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" After remarking that the mathematician positively knows that the sum of the three angles of a triangle is equal to two right angles... "
Yale University Entrance Examinations in Mathematics: 1884 to 1898 - Page 125
1898 - 208 pages
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Psychology by Experiment

Linus Ward Kline, Frances Littleton Kline - Psychology - 1927 - 360 pages
...employed or methods used. Material. B. Common problems in algebra and geometry : 1. Prove that the sum of the three angles of a triangle is equal to two right angles. 2. Find two numbers such that twice the first plus three times the second is equal to 105 ; and three...
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The Evolution of Scientific Thought from Newton to Einstein

A. D'Abro - Relativity (Physics). - 1927 - 556 pages
...that no parallel geodesies can exist in Riemann's geometry. Likewise, whereas in Euclid's geometry the sum of the three angles of a triangle is equal to two right angles, in Riemann's geometry this sum is always greater than two right angles. This we could easily...
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Philosophical Writings of Peirce

Charles S. Peirce - Philosophy - 1955 - 424 pages
...inferences. Locke explains it as follows: After remarking that the mathematician positively knows that the sum of the three angles of a triangle is equal to two right angles because he apprehends the geometrical proof, he thus continues: "But another man who never took...
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Non-Euclidean Geometry: A Critical and Historical Study of Its Development

Roberto Bonola - Mathematics - 1955 - 452 pages
...not differ materially from that of SACCHEEt. We shall rather show how LEGENDEE proves that the sam of the three angles of a triangle is equal to two right angles. Suppose that in the triangle ABC [cf. Fig. 29] ^A + <-# + -C C< 2 right angles. A point D heing...
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Great Moments in Mathematics (before 1650)

Howard Whitley Eves - History - 1983 - 292 pages
...would you choose? 1. The three altitudes of a triangle, produced if necessary, meet in a point. 2. The sum of the three angles of a triangle is equal to two right angles. 3. An angle inscribed in a circle is measured by half its intercepted arc. 4. The tangents...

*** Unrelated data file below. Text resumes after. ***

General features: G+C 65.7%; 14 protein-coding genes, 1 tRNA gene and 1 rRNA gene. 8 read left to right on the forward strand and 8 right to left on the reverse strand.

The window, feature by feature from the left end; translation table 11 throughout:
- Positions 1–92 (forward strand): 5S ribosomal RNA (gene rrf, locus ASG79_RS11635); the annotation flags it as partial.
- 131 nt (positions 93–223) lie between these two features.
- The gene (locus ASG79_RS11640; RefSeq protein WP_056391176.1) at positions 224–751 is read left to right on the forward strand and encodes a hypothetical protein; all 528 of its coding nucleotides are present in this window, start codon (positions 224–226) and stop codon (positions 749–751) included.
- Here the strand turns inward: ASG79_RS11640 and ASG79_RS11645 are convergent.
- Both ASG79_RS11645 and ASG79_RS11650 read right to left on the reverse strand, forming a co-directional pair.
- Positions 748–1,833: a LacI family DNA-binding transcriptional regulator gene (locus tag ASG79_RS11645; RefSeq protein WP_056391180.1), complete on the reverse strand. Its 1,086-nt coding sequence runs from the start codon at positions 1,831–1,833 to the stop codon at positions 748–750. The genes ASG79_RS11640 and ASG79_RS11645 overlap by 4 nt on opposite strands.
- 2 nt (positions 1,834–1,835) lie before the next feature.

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Writings of Charles S. Peirce: A Chronological Edition, Volume 1: 1857-1866

Charles S. Peirce - Literary Criticism - 1982 - 680 pages
...inferences. Locke explains it as follows: After remarking that the mathematician positively knows that the sum of the three angles of a triangle is equal to two right angles because he apprehends the geometrical proof, he thus continues: But another man who never took...
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Foundations and Fundamental Concepts of Mathematics

Howard Whitley Eves - Mathematics - 1997 - 370 pages
...geometry, and why? (1) The three altitudes of a triangle, produced if necessary, meet in a point. (2) The sum of the three angles of a triangle is equal to two right angles. 2.1.2 A mathematics instructor is going to present the subject of geometric progressions to...
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The Cambridge History of Seventeenth-century Philosophy, Volume 1

Daniel Garber, Michael Ayers - Philosophy - 1998 - 992 pages
...act of affirming or denying are one and the same thing. When, for example, the mind affirms that the sum of the three angles of a triangle is equal to two right angles, that affirmation cannot exist or be thought without the idea of a triangle. Conversely, the...
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Algebra in Ancient and Modern Times

V. S. Varadarajan - Mathematics - 1998 - 164 pages
...than Euclid's Elements. Among the most famous of the theorems in the Elements are the following. The sum of the three angles of a triangle is equal to two right angles. The area of the square on the hypotenuse of a right angled triangle is equal to the sum of...
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Chance, Love, and Logic: Philosophical Essays

Charles Sanders Peirce - Philosophy - 1998 - 368 pages
...inferences. Locke explains it as follows: After remarking that the mathematician positively knows that the sum of the three angles of a triangle is equal to two right angles because he apprehends the geometrical proof, he thus continues: " But another man who never...
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